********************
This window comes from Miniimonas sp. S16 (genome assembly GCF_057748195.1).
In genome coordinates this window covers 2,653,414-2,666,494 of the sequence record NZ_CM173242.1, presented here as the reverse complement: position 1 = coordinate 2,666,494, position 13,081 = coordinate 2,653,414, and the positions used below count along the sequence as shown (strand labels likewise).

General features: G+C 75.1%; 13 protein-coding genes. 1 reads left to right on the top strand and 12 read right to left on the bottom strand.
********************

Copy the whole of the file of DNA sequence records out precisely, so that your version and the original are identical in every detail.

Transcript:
This window comes from Miniimonas sp. S16 (genome assembly GCF_057748195.1).
In genome coordinates this window covers 2,653,414-2,666,494 of the sequence record NZ_CM173242.1, presented here as the reverse complement: position 1 = coordinate 2,666,494, position 13,081 = coordinate 2,653,414, and the positions used below count along the sequence as shown (strand labels likewise).

General features: G+C 75.1%; 13 protein-coding genes. 1 reads left to right on the top strand and 12 read right to left on the bottom strand.